Report 4 - 1 Volumetric Determination of Impure Sodium...

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Volumetric Determination of Impure Sodium CarbonateCHM3120C-903Vincent Gallo U61917512Shane SpiersFebruary 22nd20161
I. IntroductionAn acid-base titration is a volumetric procedure conducted by analysts in order to determine the exact concentration of an acid or base. In most cases, a volume of acid or base of known concentration serves as the titrant, and is reacted with the sample containing the unknown until the equivalence point is reached. With respect to acid-base titrations, the equivalence point of the chemical reaction occurs when there are equivalent quantities of acid and base in a mixture. Therefore,the moles of base are equivalent to the moles of acid. In this experiment, HCl will serve as the titrant, because its concentration is known (.1202M). It will then be added drop wise to a crude sodium carbonate mixture, or, “soda ash” in order to determine the percent mass of carbonate in the sample. This specific reaction produces sodium chloride and carbonic acid. In the second part of the reaction, carbonic acid decomposes to produce carbon dioxide and water. Because this reaction involves two different parts, two indicators will be used, namely, phenolphthalein and bromocresol green. Phenolphthalein, with a pH range of 8.3-10 is used in the preliminary part of the titration because the soda ash is very alkaline (~pH of 10). The need for a second indicator stems from how much HCl needs to be added to the solution in order to neutralize it. Once the phenolphthalein turns clear, there is no way to track the reaction’s progression. Therefore, as the reaction becomes more acidic, the pH will decrease, and the secondindicator, bromocresol green (pH range 3.8-5.5) can be used to track the reaction’s progression. Bromocresol green’s color indication goes from blue, to teal to yellow. In this experiment, the first part of the reaction will be allowed to go until the 2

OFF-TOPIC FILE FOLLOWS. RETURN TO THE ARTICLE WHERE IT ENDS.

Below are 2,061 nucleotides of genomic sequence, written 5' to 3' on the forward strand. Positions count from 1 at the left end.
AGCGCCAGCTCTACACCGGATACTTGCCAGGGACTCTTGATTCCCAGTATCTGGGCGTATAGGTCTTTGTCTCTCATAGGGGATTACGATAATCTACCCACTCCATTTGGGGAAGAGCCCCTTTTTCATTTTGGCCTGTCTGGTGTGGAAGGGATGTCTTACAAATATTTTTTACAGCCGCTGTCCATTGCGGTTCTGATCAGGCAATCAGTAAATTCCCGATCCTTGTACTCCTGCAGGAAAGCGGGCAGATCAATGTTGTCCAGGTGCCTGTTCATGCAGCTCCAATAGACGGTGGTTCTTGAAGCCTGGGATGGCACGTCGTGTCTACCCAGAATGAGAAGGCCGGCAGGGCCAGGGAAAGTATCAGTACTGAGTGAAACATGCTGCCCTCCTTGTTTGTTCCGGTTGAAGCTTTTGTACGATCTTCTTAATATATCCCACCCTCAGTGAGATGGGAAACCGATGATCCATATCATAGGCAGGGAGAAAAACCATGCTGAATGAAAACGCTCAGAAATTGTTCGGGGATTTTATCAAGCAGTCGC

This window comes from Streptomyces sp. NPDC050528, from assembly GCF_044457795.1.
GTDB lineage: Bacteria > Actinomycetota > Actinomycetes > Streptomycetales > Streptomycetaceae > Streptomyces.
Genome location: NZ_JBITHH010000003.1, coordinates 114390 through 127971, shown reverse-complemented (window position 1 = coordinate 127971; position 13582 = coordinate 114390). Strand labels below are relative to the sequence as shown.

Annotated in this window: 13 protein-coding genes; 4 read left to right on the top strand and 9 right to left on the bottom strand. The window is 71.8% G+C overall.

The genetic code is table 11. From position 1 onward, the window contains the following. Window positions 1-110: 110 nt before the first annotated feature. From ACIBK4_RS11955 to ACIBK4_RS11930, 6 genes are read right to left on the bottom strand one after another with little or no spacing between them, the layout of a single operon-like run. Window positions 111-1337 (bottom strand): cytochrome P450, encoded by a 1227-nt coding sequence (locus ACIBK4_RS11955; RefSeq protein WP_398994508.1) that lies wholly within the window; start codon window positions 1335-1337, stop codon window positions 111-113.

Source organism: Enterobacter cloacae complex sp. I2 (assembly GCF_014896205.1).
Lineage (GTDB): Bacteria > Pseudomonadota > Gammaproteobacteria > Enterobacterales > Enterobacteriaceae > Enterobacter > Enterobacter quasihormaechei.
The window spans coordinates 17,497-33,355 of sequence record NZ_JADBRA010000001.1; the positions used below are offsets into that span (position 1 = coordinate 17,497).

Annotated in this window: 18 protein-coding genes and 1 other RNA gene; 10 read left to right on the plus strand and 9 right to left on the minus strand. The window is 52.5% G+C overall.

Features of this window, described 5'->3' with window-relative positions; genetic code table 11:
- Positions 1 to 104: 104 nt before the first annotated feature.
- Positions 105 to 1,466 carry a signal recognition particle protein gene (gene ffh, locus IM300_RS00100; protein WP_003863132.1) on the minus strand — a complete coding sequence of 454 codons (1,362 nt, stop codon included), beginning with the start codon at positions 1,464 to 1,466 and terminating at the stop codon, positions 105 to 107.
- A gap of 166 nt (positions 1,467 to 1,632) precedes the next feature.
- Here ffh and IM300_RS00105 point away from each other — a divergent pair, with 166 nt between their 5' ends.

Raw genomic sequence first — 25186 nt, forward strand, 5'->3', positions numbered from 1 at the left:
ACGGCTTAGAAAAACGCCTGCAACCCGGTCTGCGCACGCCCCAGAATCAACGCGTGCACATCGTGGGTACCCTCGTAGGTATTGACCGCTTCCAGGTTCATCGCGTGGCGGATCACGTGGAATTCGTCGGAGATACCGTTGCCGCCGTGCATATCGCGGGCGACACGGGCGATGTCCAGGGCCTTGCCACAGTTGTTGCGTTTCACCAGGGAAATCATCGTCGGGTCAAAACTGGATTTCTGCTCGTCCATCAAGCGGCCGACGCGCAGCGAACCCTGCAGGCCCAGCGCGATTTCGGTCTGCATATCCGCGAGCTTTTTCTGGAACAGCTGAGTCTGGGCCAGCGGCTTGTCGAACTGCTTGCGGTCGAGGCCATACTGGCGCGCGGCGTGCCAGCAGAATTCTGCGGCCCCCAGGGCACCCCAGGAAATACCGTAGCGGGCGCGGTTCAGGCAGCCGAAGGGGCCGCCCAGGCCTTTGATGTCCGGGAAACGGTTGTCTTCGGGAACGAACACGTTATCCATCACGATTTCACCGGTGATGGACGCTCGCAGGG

premature endpoint is reacted (teal). At this point, the reaction mixture contains a large amount of CO2, and little bicarbonate. The CO2 is dispelled via heat because it’s presence in the mixture changes the color of the indicator, and it is not the desired product. After the CO2is released as a gas, the reaction mixture will return to its blue

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